Todd Trimble


A compact convex subset DD in n\mathbb{R}^n with nonempty interior is homeomorphic to D nD^n.


Without loss of generality we may suppose the origin is an interior point of DD. We claim that the map ϕ:vv/v\phi: v \mapsto v/\|v\| maps the boundary D\partial D homeomorphically onto S n1S^{n-1}. By convexity, DD is homeomorphic to the cone on D\partial D, and therefore to the cone on S n1S^{n-1} which is D nD^n.

Shouldn’t the claim be obvious?

  • The restricted map ϕ:DS n1\phi: \partial D \to S^{n-1} is continuous.

  • It’s surjective: DD contains a ball B=B ε(0)B = B_{\varepsilon}(0) in its interior, and for each nonzero xBx \in B, the positive ray through xx intersects DD in a bounded half-open line segment. For the extreme point vv on this line segment, ϕ(v)=ϕ(x)\phi(v) = \phi(x). Thus every unit vector uS n1u \in S^{n-1} is of the form ϕ(v)\phi(v) for some extreme point vDv \in D, and such extreme points lie in D\partial D.

  • It’s injective: for this we need to show that if v,wDv, w \in \partial D are distinct points, then neither is a positive multiple of the other. Supposing otherwise, we have w=tvw = t v for t>1t \gt 1, say. Let BB be a ball inside DD containing 00; then the convex hull of {w}B\{w\} \cup B is contained in DD and contains vv as an interior point, contradiction.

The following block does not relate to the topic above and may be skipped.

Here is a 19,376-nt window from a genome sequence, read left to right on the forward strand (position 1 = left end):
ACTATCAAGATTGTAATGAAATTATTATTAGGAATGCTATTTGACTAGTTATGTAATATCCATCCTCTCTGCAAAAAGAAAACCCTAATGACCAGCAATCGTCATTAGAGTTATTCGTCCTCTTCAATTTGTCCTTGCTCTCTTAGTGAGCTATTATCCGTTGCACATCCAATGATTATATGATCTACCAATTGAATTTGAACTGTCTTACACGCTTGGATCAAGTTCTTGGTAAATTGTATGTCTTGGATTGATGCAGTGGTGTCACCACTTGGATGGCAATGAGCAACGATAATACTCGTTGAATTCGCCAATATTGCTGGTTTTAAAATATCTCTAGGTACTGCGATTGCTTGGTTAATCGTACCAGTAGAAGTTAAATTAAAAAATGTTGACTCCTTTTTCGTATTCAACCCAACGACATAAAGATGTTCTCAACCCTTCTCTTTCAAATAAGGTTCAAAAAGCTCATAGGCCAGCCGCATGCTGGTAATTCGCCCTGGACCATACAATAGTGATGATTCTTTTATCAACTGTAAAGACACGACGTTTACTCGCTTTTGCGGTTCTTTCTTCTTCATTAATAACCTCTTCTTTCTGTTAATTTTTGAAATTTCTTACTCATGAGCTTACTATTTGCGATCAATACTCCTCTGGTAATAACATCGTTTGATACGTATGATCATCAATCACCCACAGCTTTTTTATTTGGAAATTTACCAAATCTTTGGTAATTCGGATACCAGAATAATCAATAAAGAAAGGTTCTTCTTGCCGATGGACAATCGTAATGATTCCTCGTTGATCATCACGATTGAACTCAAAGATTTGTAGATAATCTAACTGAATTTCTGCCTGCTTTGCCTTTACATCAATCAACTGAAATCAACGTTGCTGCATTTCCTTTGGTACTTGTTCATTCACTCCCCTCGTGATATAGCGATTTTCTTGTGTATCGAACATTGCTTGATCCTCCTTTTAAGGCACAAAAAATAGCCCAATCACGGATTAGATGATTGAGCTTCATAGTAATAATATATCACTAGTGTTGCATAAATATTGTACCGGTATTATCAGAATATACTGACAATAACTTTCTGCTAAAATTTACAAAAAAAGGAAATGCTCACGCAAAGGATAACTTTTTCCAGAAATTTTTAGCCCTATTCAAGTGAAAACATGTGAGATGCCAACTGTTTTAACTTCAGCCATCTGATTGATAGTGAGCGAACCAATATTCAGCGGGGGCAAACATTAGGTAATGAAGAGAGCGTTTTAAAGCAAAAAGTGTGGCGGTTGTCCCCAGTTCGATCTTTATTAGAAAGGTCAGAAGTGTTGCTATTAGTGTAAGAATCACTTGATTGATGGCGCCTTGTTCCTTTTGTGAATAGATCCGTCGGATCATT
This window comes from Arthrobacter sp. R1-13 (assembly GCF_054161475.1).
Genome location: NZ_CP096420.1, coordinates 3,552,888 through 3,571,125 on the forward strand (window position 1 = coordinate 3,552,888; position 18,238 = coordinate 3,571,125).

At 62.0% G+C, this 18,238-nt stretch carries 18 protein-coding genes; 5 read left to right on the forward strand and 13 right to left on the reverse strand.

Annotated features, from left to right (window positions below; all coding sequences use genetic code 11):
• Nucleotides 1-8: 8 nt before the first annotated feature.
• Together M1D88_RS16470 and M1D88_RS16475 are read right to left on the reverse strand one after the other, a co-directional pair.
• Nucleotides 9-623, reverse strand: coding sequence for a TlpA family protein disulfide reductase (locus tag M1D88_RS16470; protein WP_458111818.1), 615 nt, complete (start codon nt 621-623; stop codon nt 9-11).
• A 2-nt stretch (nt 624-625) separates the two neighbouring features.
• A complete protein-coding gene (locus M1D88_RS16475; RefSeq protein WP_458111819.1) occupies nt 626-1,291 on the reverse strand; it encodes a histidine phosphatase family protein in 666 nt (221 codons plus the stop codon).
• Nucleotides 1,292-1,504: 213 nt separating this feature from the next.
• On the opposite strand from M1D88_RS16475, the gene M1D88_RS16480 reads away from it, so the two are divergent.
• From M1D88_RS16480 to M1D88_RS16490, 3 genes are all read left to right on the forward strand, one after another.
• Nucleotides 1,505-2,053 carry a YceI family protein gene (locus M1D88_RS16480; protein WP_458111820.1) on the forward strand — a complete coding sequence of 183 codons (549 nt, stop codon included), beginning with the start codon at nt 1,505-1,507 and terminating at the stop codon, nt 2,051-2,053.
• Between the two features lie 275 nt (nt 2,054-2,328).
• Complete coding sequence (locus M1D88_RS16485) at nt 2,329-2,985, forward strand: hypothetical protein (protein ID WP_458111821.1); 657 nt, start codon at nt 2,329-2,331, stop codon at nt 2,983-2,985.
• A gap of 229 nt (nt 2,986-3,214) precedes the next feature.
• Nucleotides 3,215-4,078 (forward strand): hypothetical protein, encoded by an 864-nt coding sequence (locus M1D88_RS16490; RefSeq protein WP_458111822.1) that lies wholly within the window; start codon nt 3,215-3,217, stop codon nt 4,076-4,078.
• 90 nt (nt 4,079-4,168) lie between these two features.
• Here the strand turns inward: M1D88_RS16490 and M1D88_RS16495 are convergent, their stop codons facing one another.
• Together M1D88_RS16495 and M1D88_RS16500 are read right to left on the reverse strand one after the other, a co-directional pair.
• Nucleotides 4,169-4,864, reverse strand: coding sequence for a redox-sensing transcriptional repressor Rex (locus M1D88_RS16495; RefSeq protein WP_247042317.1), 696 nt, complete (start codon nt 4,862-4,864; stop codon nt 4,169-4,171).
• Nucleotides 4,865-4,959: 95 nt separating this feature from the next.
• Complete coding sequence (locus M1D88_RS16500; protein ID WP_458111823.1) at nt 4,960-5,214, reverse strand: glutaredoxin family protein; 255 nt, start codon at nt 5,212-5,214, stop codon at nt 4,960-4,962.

So the unit vector map, being a continuous bijection DS n1\partial D \to S^{n-1} between compact Hausdorff spaces, is a homeomorphism.


Any compact convex set DD of n\mathbb{R}^n is homeomorphic to a disk.


DD has nonempty interior relative to its affine span which is some kk-plane, and then DD is homeomorphic to D kD^k by the theorem.

I guess I’d now like to add a little more to this little article, since it started out being about compact convex sets.

Let DD be a compact convex set of n\mathbb{R}^n. The essential interior of DD is the set of points that are interior points of DD relative to its affine span. The essential boundary of DD is the set of points that do not belong to the essential interior of DD.


If xx belongs to the essential boundary of DD, then there is some functional α: n\alpha: \mathbb{R}^n such that α(x)=1\alpha(x) = 1 and α(y)<1\alpha(y) \lt 1 for every essential interior point yy.

In this case, α 1(1)D\alpha^{-1}(1) \cap D is compact, convex, and has dimension strictly less than the dimension of DD.


(Minkowski-Carathéodory) A compact convex DD subset of n\mathbb{R}^n is the convex hull of its extreme points. Indeed, every point xDx \in D is a convex combination of k+1k+1 of its extreme points if the affine span of DD is kk-dimensional.

This of course is a baby version of the Krein-Milman theorem.


By induction on kk. The case for k=0k=0 is trivial.

(to be continued)


Revised on September 21, 2013 at 04:22:11 by Todd Trimble